Few Americans remember Quemoy and Matsu, but they were a key issue in the 1960 debates between Kennedy and Nixon. These Taiwanese-governed islands lie just off the coast of mainland China. A couple of times during the 1950s, the communists had shelled these islands, only to stop when Eisenhower rattled American sabers. During the second, third, and fourth debates, Nixon insisted that we should defend the islands while Kennedy said that they were strategically indefensible.
Last night’s debate related to the Quemoy-Matsu exchange in a couple of ways.
Nixon did well on the issue, performing much better in the later debates than in the first. But to the extent that the debates moved opinion, it was the first one that counted most. Last night, McCain gave his best performance of the three debates, but will it make any difference on Election Day? Probably not.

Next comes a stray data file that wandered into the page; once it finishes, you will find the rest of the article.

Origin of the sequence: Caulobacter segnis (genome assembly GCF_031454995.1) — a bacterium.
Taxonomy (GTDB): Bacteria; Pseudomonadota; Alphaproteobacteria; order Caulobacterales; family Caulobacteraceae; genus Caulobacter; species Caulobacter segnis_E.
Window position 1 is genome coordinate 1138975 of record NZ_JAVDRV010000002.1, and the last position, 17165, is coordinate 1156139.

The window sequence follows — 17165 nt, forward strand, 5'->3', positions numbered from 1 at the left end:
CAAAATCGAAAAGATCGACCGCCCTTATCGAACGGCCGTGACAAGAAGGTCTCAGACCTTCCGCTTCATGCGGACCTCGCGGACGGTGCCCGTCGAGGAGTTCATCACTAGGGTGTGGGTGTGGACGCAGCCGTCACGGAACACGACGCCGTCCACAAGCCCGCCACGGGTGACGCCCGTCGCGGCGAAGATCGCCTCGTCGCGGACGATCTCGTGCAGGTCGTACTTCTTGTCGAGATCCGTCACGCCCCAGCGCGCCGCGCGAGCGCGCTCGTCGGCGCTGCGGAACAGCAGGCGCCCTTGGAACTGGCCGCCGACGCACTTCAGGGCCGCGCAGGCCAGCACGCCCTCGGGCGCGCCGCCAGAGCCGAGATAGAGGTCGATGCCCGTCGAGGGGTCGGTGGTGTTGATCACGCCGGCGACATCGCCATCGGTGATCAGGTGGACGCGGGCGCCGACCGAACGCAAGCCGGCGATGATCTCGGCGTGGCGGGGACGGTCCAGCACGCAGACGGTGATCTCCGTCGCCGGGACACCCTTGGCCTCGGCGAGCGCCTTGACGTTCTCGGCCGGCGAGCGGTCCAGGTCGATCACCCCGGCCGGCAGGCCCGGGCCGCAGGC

Quemoy and Matsu soon faded in the public mind. Similarly, Joe the Plumber should enjoy his moment of fame, because he will disappear from the news very soon. The difference is that defense of the islands was a genuine issue. The mention of Joe the Plumber was a gimmick. The focus on Joe is more evidence that the debates of recent elections were far less substantive than those of 1960.